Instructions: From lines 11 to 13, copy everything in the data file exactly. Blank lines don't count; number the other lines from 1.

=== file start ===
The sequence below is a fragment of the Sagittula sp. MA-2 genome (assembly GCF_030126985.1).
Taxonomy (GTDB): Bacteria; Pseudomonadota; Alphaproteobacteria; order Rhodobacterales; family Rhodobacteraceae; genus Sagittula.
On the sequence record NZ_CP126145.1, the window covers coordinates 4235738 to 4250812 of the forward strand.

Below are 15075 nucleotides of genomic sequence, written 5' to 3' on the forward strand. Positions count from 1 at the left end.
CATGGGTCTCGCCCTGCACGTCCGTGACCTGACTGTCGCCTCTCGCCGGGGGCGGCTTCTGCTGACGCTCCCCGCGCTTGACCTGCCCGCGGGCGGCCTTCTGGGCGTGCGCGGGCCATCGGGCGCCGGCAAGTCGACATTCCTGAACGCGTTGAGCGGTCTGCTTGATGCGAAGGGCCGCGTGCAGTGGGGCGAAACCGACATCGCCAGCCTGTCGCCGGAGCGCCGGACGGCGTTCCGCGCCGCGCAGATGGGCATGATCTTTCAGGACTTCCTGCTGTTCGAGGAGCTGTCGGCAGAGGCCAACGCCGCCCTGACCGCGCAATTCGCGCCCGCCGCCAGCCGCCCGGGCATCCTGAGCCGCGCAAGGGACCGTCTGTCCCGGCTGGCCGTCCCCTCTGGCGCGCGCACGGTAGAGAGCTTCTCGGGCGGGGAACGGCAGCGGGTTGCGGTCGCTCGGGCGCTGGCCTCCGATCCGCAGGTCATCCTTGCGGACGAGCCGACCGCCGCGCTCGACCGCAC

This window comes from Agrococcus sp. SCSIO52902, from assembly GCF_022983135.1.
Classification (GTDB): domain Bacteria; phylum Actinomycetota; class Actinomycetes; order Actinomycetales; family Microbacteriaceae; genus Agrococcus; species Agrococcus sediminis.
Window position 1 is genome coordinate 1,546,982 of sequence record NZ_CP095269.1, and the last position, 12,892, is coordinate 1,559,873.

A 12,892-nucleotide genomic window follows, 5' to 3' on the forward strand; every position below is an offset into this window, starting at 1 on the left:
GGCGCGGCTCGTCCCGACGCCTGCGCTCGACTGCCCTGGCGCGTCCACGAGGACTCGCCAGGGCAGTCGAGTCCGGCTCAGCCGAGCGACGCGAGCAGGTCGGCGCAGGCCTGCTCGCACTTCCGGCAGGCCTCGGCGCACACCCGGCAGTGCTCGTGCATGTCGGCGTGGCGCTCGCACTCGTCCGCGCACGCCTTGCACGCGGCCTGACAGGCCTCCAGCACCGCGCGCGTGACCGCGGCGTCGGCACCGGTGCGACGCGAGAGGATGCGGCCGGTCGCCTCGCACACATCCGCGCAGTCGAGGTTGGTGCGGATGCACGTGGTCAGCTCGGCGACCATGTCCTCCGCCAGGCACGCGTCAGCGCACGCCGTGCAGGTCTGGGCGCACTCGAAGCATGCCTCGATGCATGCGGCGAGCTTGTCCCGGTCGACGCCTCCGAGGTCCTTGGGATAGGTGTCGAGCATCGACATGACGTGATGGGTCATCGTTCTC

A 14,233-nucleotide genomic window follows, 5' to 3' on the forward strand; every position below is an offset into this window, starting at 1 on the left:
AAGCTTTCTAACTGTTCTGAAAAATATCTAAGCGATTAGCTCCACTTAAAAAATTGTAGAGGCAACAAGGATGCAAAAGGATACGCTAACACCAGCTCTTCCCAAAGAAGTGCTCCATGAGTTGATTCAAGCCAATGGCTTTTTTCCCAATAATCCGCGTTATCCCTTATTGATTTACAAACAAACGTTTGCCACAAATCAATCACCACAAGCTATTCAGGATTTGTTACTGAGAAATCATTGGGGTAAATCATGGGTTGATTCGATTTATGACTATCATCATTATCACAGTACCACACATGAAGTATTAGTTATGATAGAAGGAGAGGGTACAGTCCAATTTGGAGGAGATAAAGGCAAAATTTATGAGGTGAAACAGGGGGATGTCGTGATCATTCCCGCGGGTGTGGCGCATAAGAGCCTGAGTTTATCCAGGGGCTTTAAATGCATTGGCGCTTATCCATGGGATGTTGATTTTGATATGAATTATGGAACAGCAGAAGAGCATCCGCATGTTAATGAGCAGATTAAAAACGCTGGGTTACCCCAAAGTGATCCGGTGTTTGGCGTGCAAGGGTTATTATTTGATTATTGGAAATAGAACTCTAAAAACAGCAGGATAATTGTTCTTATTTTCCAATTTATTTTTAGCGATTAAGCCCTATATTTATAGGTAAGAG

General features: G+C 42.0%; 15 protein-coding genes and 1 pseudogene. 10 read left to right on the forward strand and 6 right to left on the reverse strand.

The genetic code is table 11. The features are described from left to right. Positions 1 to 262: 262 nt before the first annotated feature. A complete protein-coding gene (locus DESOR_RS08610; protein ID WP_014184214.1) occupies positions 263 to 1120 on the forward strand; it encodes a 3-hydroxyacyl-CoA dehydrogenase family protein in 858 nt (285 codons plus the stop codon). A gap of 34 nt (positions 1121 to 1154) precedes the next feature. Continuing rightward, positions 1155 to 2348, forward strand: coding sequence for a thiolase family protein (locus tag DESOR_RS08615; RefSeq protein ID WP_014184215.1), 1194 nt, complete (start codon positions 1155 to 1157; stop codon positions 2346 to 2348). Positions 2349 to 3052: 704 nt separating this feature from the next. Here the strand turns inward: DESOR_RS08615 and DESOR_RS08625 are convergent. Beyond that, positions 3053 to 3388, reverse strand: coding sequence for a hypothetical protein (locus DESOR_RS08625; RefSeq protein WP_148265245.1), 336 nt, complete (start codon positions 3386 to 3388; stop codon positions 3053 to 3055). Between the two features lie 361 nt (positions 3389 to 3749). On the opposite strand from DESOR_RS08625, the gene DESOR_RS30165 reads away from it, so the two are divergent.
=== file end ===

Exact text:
A 14,233-nucleotide genomic window follows, 5' to 3' on the forward strand; every position below is an offset into this window, starting at 1 on the left:
AAGCTTTCTAACTGTTCTGAAAAATATCTAAGCGATTAGCTCCACTTAAAAAATTGTAGAGGCAACAAGGATGCAAAAGGATACGCTAACACCAGCTCTTCCCAAAGAAGTGCTCCATGAGTTGATTCAAGCCAATGGCTTTTTTCCCAATAATCCGCGTTATCCCTTATTGATTTACAAACAAACGTTTGCCACAAATCAATCACCACAAGCTATTCAGGATTTGTTACTGAGAAATCATTGGGGTAAATCATGGGTTGATTCGATTTATGACTATCATCATTATCACAGTACCACACATGAAGTATTAGTTATGATAGAAGGAGAGGGTACAGTCCAATTTGGAGGAGATAAAGGCAAAATTTATGAGGTGAAACAGGGGGATGTCGTGATCATTCCCGCGGGTGTGGCGCATAAGAGCCTGAGTTTATCCAGGGGCTTTAAATGCATTGGCGCTTATCCATGGGATGTTGATTTTGATATGAATTATGGAACAGCAGAAGAGCATCCGCATGTTAATGAGCAGATTAAAAACGCTGGGTTACCCCAAAGTGATCCGGTGTTTGGCGTGCAAGGGTTATTATTTGATTATTGGAAATAGAACTCTAAAAACAGCAGGATAATTGTTCTTATTTTCCAATTTATTTTTAGCGATTAAGCCCTATATTTATAGGTAAGAG

General features: G+C 42.0%; 15 protein-coding genes and 1 pseudogene. 10 read left to right on the forward strand and 6 right to left on the reverse strand.